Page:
The Tobacco Securitization Authority of Northern California is set to price $236.5 million of tobacco settlement asset-backed refunding bonds (Sacramento County Tobacco Securitization Corp.). $124.6 million Series 2021A, serials 2021-2040; term 2049. $33.1 million Series B1, terms 2030, 2049, $78.7 million Series B2, term, 2060. Jefferies LLC leads the deal.

The Maryland Department of Transportation (A1/NR/A/) is set to price $211.9 million of Baltimore/Washington International Thurgood Marshall Airport special transportation project taxable refunding revenue bonds on Wednesday. Serials 2023-2030. Citigroup Global Markets Inc. will run the books.

The California Statewide Communities Development Authority is set to price $198 million of essential housing revenue social bonds. Goldman Sachs & Co. leads the deal.

The Connecticut Housing Finance Authority (Aaa/AAA//) is set to price $193 million of housing mortgage finance program bonds, $111.3 million Series A-1, serials, 2021-2022, 2024-2032; term 2034, 2038, $17.25 million Series A-2, serials 2021-2024; $64.2 million Series A-3, serials 2021, 2025-2032, term 2034. Citigroup Global Markets Inc. is lead underwriter.

The San Francisco Municipal Transportation Agency (Aa2/AA-//) is set to price $175 million of taxable and tax-exempt refunding revenue bonds on Tuesday. Series A, $170.5 million of taxable, serials 2023-2036, term 2044; Series B, $4.5 million of exempts, serial 2031. RBC Capital Markets is head underwriter.

The City of Austin, Texas, (A3//A-/) is set to price $149.3 million of Travis, Williamson and Hays Counties rental car special facility revenue refunding bonds on Tuesday. Serials 2024-2036, term 2042. Wells Fargo Securities will run the books.

Wisconsin (Aa2//AA/) is set to price $118.5 million of taxable general fund annual appropriation refunding bonds on Thursday, serials 2022-2031. Barclays Capital Inc. is lead underwriter.

Shoreline School District No. 412 King County, Washington, (Aaa///) is set to price tax-exempt and taxable unlimited tax general obligation improvement and refunding bonds on Tuesday, Series A exempts, $59 million of refunding, serials 2021-2022, 2024-2029, 2039, and $55.9 million Series B, serials 2021-2022, 2024-2030. RBC Capital Markets is head underwriter.

The City of Downey, California (/AA//) is set to price $113.7 million of taxable pension obligation bonds on Tuesday. BofA Securities is bookrunner.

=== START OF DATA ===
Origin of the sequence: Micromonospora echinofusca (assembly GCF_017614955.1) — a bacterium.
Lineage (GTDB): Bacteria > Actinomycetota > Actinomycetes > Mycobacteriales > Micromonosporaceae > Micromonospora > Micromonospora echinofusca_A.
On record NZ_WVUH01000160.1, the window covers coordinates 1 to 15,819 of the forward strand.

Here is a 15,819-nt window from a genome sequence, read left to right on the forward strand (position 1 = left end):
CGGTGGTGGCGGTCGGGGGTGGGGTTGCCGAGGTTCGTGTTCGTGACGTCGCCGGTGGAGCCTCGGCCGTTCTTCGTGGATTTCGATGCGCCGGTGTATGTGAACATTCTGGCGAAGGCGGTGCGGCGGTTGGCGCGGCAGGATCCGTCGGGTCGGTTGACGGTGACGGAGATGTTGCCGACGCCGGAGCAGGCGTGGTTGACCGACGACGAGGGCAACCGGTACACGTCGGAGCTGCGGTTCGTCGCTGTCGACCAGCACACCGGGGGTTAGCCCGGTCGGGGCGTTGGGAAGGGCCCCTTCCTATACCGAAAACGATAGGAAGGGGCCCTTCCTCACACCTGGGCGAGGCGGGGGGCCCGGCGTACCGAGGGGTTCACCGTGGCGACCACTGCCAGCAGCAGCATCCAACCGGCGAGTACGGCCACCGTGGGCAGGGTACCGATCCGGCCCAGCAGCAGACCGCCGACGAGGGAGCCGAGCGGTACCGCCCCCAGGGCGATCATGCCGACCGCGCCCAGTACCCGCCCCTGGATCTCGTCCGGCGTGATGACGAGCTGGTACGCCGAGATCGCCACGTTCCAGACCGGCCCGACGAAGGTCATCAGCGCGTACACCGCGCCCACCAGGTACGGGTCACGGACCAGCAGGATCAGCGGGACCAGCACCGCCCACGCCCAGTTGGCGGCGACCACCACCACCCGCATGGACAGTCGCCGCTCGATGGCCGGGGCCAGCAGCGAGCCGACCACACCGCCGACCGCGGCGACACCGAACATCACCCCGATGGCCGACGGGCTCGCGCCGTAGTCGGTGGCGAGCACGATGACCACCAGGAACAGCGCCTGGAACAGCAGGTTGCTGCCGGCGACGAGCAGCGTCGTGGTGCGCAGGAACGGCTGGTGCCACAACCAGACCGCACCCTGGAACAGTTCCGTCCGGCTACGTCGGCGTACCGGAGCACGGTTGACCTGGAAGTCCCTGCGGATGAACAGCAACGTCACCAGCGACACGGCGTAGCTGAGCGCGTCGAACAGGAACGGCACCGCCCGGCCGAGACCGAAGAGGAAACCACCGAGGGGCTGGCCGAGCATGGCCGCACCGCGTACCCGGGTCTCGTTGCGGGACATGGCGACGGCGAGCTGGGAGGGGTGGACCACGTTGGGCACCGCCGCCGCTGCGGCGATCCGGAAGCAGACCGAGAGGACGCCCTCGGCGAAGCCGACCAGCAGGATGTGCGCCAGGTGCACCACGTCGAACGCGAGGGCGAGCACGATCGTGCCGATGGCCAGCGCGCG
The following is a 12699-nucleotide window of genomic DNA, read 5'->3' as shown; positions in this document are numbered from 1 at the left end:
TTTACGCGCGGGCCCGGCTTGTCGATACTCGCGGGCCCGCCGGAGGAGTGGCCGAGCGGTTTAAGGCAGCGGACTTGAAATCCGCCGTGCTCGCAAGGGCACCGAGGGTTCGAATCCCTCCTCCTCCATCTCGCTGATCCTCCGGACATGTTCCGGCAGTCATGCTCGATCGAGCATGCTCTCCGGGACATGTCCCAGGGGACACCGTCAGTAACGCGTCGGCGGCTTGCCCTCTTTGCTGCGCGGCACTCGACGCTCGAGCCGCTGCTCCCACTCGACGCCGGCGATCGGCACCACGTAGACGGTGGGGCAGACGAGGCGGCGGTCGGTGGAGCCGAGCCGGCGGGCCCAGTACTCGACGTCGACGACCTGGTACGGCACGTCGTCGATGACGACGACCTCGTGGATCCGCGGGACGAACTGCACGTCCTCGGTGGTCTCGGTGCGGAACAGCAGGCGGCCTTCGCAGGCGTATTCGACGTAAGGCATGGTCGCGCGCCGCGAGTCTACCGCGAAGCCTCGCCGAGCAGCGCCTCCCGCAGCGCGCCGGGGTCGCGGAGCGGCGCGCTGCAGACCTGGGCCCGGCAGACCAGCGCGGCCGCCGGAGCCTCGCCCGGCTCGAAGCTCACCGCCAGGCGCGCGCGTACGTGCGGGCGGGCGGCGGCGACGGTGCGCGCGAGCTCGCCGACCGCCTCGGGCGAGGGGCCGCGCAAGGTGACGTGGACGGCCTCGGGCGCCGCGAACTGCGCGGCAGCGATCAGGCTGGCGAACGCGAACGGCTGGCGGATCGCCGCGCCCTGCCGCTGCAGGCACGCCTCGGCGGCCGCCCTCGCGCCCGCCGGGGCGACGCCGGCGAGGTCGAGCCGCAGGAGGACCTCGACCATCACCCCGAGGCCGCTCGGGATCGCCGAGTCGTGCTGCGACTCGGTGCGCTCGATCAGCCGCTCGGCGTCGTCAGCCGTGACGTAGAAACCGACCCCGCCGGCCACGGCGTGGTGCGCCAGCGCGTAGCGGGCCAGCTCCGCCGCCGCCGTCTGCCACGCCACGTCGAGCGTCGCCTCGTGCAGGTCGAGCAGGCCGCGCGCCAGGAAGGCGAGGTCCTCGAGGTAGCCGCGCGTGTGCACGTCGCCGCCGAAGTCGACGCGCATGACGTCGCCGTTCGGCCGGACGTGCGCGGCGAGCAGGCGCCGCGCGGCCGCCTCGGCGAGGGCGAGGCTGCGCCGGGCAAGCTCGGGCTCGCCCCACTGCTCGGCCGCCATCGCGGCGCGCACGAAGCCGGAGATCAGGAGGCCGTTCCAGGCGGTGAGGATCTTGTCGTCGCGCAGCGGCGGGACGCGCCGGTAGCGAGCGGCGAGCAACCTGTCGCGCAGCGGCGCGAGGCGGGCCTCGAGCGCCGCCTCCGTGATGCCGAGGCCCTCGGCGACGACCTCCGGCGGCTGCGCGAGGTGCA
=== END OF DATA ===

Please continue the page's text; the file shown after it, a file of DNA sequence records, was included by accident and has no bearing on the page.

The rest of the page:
Bethel School District N. 52, Lane County, Oregon, (Aa1///) is set to price $107.5 million of general obligation bonds on Tuesday. Insured by Oregon School Bond Guaranty Act. Piper Sandler & Co. is lead underwriter.

Competitive market
On Tuesday, the New York Metropolitan Transportation Authority (A3//A-/) has three sales on tap: $205 million of transportation revenue bonds, 2041-2043, at 10:15 a.m.; $266 million of transportation revenue green bonds (CBI certified), 2044-2047, at 10:45 a.m.; $229 million of transportation revenue green bonds (CBI certified), 2048-2050, 11:15 a.m.

The State of Washington (Aaa/AA+/AA+/) will sell $257.9 million of various purpose general obligation bonds, 2022-2037, at 10:30 a.m.; $260 million of various purpose general obligation bonds, 2038-2046, at 11 a.m.; $109.6 million of motor vehicle fuel tax and vehicle-related fees GOs, 2022-2046, at 11:30 a.m.; $234.7 million of motor vehicle fuel tax and vehicle-related fees GOs, 2022-2046, at 11:45 a.m.

Richland County, South Carolina, (Aaa/AAA//) will sell $100 million of transportation sales and use tax general obligation bonds at 11 a.m.

On Wednesday, the Las Vegas Valley Water District, Nevada, is set to sell $154 million of general obligation limited tax water refunding bonds (additionally secured by SNWA pledged revenues) at 10:45 a.m. and $35 million of general obligation limited tax water refunding bonds (additionally secured by pledged revenues) at 11:15 a.m.

Cherry Creek SD #5, Colorado, is set to sell $150 million of general obligation bonds at 11 a.m.

On Thursday, the Maryland University System is set to sell $108 million of auxiliary facility and tuition taxable refunding revenue bonds at 10:45 a.m. and $230 million of auxiliary facility and tuition tax-exempt refunding revenue bonds at 10:30 a.m.

Christine Albano contributed to this report.